The treatment of kidney cancer is evolving with first-line combination therapies, including nivolumab plus ipilimumab and axitinib plus pembrolizumab, and first-line drug options that depend on risk of disease, such as cabozantinib and pazopanib.
Biomarkers can be categorised as follows:
- Diagnostic – identifies the presence of cancer (malignancy)
- Prognostic – baseline patient or disease characteristics that give an indication of risk for disease recurrence/progression
- Predictive – baseline characteristics that give an indication of response to a particular treatment
- Pharmacodynamic – dynamic assessment showing a biological response has occurred after treatment with a particular drug
- Discovery – biomarker that gives an indication of genetic changes that cause tumour growth, metastases and resistance to drug treatment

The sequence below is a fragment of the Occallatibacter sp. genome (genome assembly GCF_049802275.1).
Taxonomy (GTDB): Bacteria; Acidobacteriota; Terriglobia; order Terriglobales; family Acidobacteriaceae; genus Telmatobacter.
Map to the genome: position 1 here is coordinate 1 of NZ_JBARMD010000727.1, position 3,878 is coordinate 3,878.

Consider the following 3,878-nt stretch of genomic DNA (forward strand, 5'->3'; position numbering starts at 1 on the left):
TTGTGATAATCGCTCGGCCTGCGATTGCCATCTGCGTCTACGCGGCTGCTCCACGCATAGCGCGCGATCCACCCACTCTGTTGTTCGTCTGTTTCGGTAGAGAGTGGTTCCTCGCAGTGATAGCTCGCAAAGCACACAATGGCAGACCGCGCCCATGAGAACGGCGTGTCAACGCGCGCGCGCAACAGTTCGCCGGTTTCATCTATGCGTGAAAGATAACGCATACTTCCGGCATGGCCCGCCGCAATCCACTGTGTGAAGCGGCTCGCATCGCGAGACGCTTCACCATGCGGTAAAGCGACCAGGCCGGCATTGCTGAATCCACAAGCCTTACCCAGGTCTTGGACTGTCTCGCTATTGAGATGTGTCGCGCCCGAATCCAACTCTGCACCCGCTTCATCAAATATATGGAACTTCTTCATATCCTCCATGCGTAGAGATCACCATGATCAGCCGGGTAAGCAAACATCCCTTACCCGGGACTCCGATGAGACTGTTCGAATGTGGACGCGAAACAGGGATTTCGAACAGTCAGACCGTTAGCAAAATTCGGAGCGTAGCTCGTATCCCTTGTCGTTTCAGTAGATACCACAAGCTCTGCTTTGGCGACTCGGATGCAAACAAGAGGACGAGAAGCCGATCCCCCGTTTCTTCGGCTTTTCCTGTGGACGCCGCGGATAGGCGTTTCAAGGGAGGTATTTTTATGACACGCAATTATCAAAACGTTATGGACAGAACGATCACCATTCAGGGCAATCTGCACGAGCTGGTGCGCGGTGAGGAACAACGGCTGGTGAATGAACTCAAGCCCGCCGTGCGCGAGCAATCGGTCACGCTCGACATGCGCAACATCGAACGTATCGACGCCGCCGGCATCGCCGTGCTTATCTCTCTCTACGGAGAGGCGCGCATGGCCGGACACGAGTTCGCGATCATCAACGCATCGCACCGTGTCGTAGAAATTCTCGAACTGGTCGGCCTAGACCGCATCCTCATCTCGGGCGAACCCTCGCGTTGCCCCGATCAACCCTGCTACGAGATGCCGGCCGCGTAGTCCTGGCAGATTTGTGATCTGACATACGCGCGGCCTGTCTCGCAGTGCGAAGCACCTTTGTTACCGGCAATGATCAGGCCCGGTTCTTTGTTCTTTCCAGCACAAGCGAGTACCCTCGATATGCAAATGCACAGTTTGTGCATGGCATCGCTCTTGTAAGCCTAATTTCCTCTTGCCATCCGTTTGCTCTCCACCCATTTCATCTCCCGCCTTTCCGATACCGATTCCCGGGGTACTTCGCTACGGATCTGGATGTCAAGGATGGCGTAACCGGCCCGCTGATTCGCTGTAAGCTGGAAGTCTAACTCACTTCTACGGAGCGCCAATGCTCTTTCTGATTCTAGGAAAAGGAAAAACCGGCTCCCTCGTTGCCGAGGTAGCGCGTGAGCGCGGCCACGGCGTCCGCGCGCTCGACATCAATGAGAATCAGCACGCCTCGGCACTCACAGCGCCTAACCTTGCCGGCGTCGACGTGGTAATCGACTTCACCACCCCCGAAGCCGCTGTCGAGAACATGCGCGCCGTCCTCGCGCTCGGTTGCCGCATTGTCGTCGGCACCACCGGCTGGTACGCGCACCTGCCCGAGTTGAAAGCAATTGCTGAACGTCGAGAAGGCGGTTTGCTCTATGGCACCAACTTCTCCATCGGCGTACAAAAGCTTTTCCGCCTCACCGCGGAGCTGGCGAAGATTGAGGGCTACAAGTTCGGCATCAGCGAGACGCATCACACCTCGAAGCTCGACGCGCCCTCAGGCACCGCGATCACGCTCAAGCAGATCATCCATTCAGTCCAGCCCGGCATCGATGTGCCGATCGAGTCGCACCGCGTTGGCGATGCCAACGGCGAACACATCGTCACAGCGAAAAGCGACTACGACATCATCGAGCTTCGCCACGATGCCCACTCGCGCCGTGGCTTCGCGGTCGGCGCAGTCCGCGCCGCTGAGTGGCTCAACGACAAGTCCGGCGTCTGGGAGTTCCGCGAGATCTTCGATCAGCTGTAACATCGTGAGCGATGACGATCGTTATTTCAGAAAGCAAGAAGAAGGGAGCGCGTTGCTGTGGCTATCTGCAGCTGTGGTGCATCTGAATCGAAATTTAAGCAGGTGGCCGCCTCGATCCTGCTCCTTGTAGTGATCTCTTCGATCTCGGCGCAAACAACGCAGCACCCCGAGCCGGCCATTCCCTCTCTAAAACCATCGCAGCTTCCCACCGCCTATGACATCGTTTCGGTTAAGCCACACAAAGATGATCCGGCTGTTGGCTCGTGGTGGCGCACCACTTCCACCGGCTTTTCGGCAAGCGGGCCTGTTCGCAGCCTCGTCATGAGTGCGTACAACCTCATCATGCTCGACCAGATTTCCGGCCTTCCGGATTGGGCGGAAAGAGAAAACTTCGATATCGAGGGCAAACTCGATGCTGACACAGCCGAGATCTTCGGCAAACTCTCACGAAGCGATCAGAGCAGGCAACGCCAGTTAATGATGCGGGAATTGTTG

- Surrogate – biomarker intended to substitute for a clinical efficacy endpoint.
Biomarkers will help doctors determine who will respond to drug treatment, why patients develop resistance to drug treatment, what the next/best treatment is, determine how to combine treatments, assess when resistance should be targeted, and help identify the next generation of drugs. In summary:
- There is an urgent need for predictive biomarkers
- Single tumour biopsies may not represent the heterogeneity of RCC
- Liquid biopsies may capture the heterogeneity, but it remains to be determined how a single cell protein analysis correlates with primary or metastatic tumours
- Single-cell phenotypic analysis shows early clinical correlations for immune checkpoint inhibitor and TKI therapies
- But ultimately, can we do better than CT scans to identify emerging signs of resistance?